I saw a violin on EBay and decided to click "watch". 30 minutes before the end of the auction the price was only £111, so I made a few derisory bids, each beaten. I let it go at £126, as I wasn't in the mood to speculate, although the buyer may have got away with a bargain, but they may have bid £500, and I couldn't be bothered to chase that kind of wild goose.
The interesting thing is the same seller in Germany (P&P £25) basically has a hundred different violins for sale, no reserve on any of them, every single one with the same description and every single one with a different European maker's label inside and every make being represented by Tarisio auctions at a price of thousands.
The one I looked at was supposedly from a Sicilian maker in 1947. His 1930s violins sell for thousands, but I felt that the grain of the top was pretty coarse, one of the f-holes was badly cut, and so soon after the war the quality may have suffered. Oh, and the fingerboard was not well glued to the neck, and very little flaming anywhere.
I'm convinced these are all modern Chinese repros with fake labels, yet the seller has a 97.5% approval rating.
Really I want a viola, but I'm not sure if these are popular enough to make them as big a con.
A 97.5 rating isn't that great. And eBay changed their rating system so that number only represents the last 12 months. I assume you're aware that China is the center of the counterfeit universe.
unless you're an expert on violins buying on ebay is just one great big rip off
Hey! Here are 20 Authentic, reproduction, Vintage, Rare violin labels! You can use these to put in your own violin to raise the value! Only $7.95! Limited quantity and maximum of 50 sets allowed per person, so buy now!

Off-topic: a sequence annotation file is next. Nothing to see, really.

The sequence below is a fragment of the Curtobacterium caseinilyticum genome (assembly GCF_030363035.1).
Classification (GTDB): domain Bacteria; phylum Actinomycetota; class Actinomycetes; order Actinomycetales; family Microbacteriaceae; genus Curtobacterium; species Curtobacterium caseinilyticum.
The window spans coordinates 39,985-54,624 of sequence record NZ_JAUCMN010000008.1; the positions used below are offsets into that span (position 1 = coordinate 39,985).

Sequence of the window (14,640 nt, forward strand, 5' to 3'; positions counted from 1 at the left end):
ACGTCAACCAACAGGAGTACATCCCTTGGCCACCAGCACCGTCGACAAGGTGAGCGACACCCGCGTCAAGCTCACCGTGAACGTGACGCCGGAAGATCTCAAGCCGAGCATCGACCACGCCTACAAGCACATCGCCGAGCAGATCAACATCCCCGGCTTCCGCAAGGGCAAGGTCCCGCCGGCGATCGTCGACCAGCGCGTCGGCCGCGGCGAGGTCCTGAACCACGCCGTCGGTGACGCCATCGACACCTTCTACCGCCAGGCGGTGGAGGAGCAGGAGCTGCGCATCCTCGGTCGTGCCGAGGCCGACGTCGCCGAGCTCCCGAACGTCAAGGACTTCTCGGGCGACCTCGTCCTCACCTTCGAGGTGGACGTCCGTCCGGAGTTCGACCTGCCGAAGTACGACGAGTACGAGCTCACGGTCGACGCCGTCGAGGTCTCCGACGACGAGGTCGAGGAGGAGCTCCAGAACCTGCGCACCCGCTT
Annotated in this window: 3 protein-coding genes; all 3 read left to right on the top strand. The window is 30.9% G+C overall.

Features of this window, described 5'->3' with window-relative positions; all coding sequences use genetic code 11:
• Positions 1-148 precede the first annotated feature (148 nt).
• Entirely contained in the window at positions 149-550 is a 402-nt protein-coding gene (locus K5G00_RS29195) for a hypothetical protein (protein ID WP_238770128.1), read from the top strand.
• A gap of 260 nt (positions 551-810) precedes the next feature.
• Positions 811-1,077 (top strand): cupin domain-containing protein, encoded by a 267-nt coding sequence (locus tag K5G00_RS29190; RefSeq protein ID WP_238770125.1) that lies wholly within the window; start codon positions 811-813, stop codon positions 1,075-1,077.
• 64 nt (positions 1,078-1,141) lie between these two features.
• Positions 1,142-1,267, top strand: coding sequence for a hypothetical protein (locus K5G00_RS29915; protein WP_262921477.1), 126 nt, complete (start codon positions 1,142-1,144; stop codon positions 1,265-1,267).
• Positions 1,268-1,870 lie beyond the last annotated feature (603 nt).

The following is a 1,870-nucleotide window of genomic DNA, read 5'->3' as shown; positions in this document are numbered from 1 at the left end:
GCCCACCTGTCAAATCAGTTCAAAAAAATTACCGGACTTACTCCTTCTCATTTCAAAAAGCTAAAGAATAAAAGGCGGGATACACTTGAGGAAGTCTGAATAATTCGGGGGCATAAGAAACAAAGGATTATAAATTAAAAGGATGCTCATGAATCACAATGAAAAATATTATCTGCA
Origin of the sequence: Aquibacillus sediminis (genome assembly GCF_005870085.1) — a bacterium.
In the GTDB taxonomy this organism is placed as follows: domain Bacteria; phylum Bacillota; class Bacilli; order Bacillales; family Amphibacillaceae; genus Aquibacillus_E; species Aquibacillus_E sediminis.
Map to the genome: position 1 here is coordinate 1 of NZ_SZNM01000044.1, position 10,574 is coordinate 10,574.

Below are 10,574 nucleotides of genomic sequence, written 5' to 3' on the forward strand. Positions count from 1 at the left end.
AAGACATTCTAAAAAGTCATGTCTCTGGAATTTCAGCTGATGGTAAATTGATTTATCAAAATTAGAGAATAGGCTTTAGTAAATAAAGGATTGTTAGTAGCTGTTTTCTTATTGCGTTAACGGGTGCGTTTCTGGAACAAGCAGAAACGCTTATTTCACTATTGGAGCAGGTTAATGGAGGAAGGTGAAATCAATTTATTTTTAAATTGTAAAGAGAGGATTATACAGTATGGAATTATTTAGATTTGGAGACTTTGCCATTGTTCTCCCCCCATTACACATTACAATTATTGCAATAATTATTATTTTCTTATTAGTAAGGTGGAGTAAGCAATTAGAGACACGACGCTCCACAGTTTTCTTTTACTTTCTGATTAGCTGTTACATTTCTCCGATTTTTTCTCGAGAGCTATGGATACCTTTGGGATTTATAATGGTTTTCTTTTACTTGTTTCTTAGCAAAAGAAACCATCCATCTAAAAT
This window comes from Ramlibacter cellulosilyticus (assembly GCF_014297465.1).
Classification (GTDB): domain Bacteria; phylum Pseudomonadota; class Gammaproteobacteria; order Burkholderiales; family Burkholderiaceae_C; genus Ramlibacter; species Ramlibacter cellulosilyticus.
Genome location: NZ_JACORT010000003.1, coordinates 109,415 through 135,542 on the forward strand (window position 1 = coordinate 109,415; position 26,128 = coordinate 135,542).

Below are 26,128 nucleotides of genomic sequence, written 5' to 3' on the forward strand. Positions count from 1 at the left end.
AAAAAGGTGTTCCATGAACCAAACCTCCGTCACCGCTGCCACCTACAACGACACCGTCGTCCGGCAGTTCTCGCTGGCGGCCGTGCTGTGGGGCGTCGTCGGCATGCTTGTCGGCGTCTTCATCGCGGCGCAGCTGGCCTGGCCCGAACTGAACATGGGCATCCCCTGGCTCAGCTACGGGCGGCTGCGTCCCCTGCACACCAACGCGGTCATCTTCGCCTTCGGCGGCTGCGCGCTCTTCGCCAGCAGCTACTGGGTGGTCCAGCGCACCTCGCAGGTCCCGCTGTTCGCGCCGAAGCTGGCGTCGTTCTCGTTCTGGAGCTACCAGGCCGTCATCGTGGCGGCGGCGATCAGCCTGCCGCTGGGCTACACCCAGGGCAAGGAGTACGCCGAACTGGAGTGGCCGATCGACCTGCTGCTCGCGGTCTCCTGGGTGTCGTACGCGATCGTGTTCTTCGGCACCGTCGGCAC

If it looks too good to be true, it is too good to be true....
Pssst - wanna buy a battleship, I mean a big EHRoth viola? Really!
An eBay seller can post "no reserve" auctions without risk of letting the item go too cheap by having confederate shill bidders to drive the price up.
"An eBay seller can post "no reserve" auctions without risk of letting the item go too cheap by having confederate shill bidders to drive the price up."
The winning confederate shill bidder then rate them (what language am I talking here?). Once many years ago I was duped into buying an Italian-labelled violin that looked a lot more convincing on the screen than in the flesh. When I put the microscope on the seller's feedback it was clearly fake (all very similar in format and tone, saying how "trustworthy" he was) but to do him justice he did take the violin back and refund me.
Duane - mine is 16 5/8", dated 1980. It's pretty good but just a bit too big for me. Another online auction purchase although not from ebay!
It's a good idea for an eBay seller to post quality audio of a particular instrument so potential buyers can hear it being played - eliminate the pig in a poke factor, assuming they play well enough to be able to demonstrate an instrument's sound.
Who is the seller may I ask? I've bought and sold A LOT on ebay and over the last 15 years or so, found 2 really amazing gems. I think I may I now who are you talking about and can advise.
Since I've talked of cons and fakes, I'd rather not libel the seller by naming them. Anyway, they are in Germany, and that in itself, with the difficulty and cost of returning anything, means I'm not serious about buying anything. If I'd got a VSO for $150, I wouldn't have minded, but it was just a brief bit of curiosity. Dangerous to pursue it any further.
Duh! I only just realised that Duane and I are both trying to sell our big Roth violas. I won't be putting mine on ebay. Last time I tried to sell a fairly attractive old violin there (linked to a sound clip) I was somewhat disappointed with the winning bid, only for the winner to cancel the bargain claiming his bid was "a mistake".
Ebay fiddle sales are such a minefield, that even I fear to tread. Never bought a fiddle from Ebay.
Lol I got my viola from eBay and I love it. It needed some restoration, but I bought it knowing that and wanting it.